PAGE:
Steve says: “It’s a really enjoyable job – I love shouting at people. No, seriously – I’m firm but polite. I try and have a laugh with customers but can be serious when required.

“When I told Tina I’d got the job, she was over the moon. I can’t speak highly enough of her – if you’re over 60 and worried about finding a job, the help and advice of a work coach is amazing.”


THERE’S plenty of misinformation when it comes to finding a job when you’re over 50. Tina’s advice is “don’t get taken in”, and instead, talk to your work coach for real help and support. In the meantime, here’s her take on a few myths to ignore:


Myth: the Jobcentre Plus just wants to stick me into any old job

It’s a shame when people come in with that perception because it’s certainly not true from where I sit. We offer a bespoke job-search service, tailored to people’s personalities. Shoving people into any old job isn’t sustainable – we offer a variety of schemes and support to ensure people find long-term employment they want to get out of bed for.”


Myth: I’m too old. Potential employers will choose a younger person

“This is simply not true. Of course some roles – like bar staff in nightclubs – need people who have the energy to run around, but there are a lot of areas where somebody more mature has an advantage. Fact: a third of the UK workforce are over 50 – you’re not too old!”


Myth: I’m a single mum – there are no jobs that fit around childcare

“Hospitality offers shifts from 8am until 3pm and the Government can help fund places at breakfast clubs. Or what about working in a school as a teaching assistant or lunchtime supervisor? Our sector-based work academy programme (SWAPs) offers up to six weeks’ on-the-job experience for people interested in working in schools. And I have customers who are mums going into nursing and midwifery – we even host ‘meet the employer’ days with the NHS so you can find out for yourself about your own particular circumstances.”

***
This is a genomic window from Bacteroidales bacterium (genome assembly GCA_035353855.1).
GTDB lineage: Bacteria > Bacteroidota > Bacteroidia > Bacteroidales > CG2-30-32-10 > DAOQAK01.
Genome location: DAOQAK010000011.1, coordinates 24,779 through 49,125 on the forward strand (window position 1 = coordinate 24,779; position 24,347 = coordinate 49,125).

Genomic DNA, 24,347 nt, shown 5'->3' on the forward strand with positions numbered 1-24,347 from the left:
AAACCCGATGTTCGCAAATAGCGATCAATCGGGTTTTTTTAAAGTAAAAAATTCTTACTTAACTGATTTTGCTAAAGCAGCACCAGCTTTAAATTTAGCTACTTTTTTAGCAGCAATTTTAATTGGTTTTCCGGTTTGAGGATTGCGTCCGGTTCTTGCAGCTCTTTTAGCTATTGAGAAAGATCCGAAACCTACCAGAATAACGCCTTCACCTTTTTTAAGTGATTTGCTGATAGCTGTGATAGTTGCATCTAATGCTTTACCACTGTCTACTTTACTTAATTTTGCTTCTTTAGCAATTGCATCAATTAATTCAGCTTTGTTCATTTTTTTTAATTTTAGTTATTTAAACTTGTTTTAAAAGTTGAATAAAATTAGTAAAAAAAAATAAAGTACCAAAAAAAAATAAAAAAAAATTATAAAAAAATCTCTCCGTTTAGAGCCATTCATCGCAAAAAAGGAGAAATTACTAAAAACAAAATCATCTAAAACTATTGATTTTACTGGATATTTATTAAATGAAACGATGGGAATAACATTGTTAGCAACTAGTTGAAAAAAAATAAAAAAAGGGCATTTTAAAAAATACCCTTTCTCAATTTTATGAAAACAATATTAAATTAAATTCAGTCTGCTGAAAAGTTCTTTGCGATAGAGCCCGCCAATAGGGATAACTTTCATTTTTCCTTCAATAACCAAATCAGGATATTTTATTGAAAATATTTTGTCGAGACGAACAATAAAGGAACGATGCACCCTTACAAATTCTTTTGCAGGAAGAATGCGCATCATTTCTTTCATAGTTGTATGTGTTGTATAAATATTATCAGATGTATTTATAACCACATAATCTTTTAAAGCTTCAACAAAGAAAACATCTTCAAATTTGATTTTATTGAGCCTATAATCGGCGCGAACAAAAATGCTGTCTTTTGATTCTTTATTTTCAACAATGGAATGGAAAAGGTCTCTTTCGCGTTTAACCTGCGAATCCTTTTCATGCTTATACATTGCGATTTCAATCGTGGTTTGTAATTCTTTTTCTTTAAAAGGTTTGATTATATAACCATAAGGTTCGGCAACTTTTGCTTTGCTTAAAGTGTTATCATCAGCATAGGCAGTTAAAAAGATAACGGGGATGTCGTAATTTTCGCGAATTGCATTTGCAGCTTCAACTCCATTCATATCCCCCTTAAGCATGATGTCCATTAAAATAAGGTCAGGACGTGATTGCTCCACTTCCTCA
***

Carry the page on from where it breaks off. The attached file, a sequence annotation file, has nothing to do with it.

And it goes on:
Myth: I’ve had loads of unsuccessful interviews – I’m obviously unemployable

“Our new Restart scheme, for people who have been out of work for at least 12 months, offers enhanced, tailored support and some of that is around interview skills. It offers access to the latest technology so you can simulate interviews for yourself and play them back and take psychometric tests. This technology helps with CVs too, for candidates who aren’t getting past the application stage – it scans and scores your CV so you know where you can improve.”


Myth: People don’t understand how my anxiety affects my job search

“We work with fantastic providers in the mental health sphere so we’ll address your anxiety and find the right help for you to cope with that. Remember, the Access to Work Mental Health Support Service is free and provides support and tools to people with mental health conditions seeking employment and in work.”


Myth: I can’t get a job as I have a criminal record

“Certainly a minority of sectors are closed if you have a criminal record but there are plenty you can find work in. Be honest and chat it through with your work coach who can put together a tailored plan – you’ll find a path back to employment. For instance, Timpson, the high-street cobbler and key cutter, actively recruits ex-offenders – 10 per cent of its workforce have criminal convictions – while Greggs, through its Fresh Start programme, runs employability skills courses in prisons and offers work opportunities to former prisoners.”


Myth: I can’t get a job because I struggle with reading and writing

“We work with providers that offer training in literacy and numeracy – again, be honest with your work coach and they will help you access support. In fact, we offer free training in pretty much anything you can think of, so take advantage of all the opportunities offered to you.”

For support, advice and on-the-job training as well as information on benefits, check out

Read Full Article